I don't want someone to rush out and buy a pair of shoes, I want them to cherish that image. We live in this society where we are bombarded with thousands of advertisements every day, often before we've even left our beds in the morning because we see them literally in our hands through smartphones. To create the image that you want someone to stop scrolling and pay attention to, I think is hard these days, but nonetheless is still the intent. With one particular shoot I did, which is still one of my absolute favourites, it was with the photographer Saga Sig and it was for the magazine I founded "Pigeons & Peacocks", and it was the cover. We put three black models: two boys and one girl, on the cover 100% unretouched, with their natural hair, with their natural gorgeous shiny skin in a mix of their clothes, my clothes, pieces we've made with students. And that shoot, which I can not remember exactly what year it was - it was a number of years ago - it shouldn't have been a statement to put these three gorgeous models on the cover, who happened to not be white... But because of how narrow the industries definition of fashion and beauty was... It was a statement... And that shoot I saw in so many students sketchbooks. For years afterwards, I saw it on Tumblr, reblogged so many times, because I think some people looked at that shoot and felt represented by it or inspired by it, or they felt they were seeing something they weren't used to seeing in your average fashion magazine. So that was a particular shoot I still have a great deal of affection for, because I do think it inspired a lot of young people.

Ver-Sar-Chay for VICE
Photography by Alena Jascanka 
BLOOME: That's incredible. With everything you said taken into consideration, what piece of advice could you give to young fashion [industry] enthusiasts, who want to establish their creativity, their artistic vision?

JW: So my advice would be to first of all - and it's the advice I give my journalism students - the most important question is always "Why?. You know, "W-H-Y-?". When you are interviewing someone, it is always the most fascinating question. And it's a question you need to ask yourself. If you want to work in fashion - why? Because, you know, to be completely frank, it's not glamorous, it's hard work, it's unfair, it's an industry with lots of problems, it's not an industry that is going to make you rich, if that's your goal. It is not an industry that is going to pat you on the back or give you a kiss... It is tough. So, there has to be a reason "WHY?". It's a bit like when people say they want to be an artist or they say they want to be a journalist, but they are not willing to create anything or write anything. You can't just want to be the thing. It's about the work. So, why... You know, asking "WHY?" is a really kind of profound piece of advice that we should all take onboard.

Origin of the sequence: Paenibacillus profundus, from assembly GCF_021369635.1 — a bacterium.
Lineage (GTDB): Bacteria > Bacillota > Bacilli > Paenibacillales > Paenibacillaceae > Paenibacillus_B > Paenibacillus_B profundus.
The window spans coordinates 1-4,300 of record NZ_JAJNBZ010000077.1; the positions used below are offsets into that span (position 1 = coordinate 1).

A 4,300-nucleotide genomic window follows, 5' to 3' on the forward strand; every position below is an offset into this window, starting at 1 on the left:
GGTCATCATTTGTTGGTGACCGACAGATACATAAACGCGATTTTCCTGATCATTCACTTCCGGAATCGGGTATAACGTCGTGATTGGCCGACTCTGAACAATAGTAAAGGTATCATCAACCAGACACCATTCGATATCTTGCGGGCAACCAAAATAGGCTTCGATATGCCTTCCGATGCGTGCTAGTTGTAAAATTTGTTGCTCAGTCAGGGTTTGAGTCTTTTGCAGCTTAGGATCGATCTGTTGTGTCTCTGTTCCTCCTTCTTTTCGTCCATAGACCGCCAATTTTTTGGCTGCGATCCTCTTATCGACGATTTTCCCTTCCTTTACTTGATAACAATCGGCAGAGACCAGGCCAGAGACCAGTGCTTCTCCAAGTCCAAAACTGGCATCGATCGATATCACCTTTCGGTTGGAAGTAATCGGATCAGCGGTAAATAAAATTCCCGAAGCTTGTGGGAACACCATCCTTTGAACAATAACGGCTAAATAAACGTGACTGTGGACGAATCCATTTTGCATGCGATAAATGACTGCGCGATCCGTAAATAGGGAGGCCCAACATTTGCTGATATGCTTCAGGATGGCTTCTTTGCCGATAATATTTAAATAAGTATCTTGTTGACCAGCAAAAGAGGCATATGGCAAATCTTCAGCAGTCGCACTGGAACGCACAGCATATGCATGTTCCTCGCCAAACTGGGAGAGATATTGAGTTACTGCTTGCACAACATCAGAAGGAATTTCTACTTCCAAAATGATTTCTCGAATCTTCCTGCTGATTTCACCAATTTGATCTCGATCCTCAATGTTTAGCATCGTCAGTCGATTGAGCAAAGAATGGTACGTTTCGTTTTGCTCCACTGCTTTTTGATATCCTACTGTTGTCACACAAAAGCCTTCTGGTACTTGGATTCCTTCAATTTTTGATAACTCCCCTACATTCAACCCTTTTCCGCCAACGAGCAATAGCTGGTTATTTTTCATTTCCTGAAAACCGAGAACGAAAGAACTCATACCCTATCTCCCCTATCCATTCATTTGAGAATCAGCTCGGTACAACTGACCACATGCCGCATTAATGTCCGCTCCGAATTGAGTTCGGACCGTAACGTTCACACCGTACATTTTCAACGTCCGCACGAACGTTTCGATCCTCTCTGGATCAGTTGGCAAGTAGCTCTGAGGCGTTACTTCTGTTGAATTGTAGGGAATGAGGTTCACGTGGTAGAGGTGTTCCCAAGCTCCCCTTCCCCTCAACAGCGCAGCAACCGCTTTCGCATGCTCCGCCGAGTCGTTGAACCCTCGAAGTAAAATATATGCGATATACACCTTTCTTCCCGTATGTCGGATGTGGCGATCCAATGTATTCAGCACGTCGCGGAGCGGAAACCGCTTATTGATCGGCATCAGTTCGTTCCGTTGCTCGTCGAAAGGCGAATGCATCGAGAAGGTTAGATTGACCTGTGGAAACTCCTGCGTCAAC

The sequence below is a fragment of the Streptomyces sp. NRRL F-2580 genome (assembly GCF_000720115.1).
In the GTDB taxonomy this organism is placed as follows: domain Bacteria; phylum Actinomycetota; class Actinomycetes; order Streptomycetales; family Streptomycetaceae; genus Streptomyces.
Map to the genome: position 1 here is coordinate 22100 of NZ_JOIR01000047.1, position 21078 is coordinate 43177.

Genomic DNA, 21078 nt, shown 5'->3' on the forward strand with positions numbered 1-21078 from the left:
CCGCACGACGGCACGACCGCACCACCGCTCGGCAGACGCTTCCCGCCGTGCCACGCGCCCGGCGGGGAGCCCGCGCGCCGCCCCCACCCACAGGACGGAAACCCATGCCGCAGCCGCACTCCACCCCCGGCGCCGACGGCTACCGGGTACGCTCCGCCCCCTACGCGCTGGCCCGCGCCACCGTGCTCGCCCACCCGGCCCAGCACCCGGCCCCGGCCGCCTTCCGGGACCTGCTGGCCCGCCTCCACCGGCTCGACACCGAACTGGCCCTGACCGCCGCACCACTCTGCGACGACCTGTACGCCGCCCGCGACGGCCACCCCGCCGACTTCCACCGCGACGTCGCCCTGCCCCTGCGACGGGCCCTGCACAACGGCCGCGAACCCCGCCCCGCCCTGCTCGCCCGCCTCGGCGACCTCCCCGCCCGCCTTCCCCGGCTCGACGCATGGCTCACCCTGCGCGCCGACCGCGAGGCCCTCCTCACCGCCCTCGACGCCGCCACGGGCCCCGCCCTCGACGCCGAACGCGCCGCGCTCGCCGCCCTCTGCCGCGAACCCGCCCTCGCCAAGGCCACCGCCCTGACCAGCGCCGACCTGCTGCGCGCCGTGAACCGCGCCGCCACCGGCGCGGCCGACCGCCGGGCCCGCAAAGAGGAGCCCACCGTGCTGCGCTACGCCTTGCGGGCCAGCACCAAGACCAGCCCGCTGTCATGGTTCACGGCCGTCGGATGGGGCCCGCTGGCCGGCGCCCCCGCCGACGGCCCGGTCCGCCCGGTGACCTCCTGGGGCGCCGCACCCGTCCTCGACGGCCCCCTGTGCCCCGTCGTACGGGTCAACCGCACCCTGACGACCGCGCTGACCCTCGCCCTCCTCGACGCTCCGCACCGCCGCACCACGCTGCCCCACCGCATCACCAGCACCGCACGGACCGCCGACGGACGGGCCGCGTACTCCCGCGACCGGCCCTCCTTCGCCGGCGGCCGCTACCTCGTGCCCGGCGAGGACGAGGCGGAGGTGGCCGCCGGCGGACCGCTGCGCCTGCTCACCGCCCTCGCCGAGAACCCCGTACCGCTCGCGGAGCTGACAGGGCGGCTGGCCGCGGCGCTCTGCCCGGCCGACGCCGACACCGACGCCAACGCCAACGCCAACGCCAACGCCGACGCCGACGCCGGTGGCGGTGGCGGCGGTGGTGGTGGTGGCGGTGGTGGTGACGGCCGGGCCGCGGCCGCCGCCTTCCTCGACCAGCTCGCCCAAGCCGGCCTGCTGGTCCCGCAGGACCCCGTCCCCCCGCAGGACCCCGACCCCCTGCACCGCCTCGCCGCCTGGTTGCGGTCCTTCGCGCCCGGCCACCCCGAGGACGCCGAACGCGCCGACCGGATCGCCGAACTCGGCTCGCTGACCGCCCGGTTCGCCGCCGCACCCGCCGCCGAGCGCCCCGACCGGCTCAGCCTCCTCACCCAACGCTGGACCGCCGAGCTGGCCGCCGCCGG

But also just do it, just get on with it. The more that you take in and the more that you pop out - the more you will make sense of your own "WHY". The more that you write, the more that you shoot, the more that you try things out, - you will start looking at your work and you will see a voice emerging. It is so important to just be active. If you want to make stuff, just do it. I think the most important piece of advice - it's a piece of advice one of my best friends Darren (photographer Darren Black) always gives to friends, students, family, which is: " Be interested and be interesting". Be interested in everything and it will make you a much more interesting person. I think it's important that we know what we do like, and what we don't like. But then, it goes back to that question "WHY". Why do we like it, why don't we like that. Why do I love Courtney Love, why is she always there, in the back of my head? Why do I hate Chanel? Why do I find myself so repulsed by that brand? We have to ask "WHY?". That, I think, would be my key piece of advice.

BLOOME: Great, and thank you very much. It was really nice to chat with you.

JW: No problem. Cool!

INTERVIEW BY OLGA KOROVINA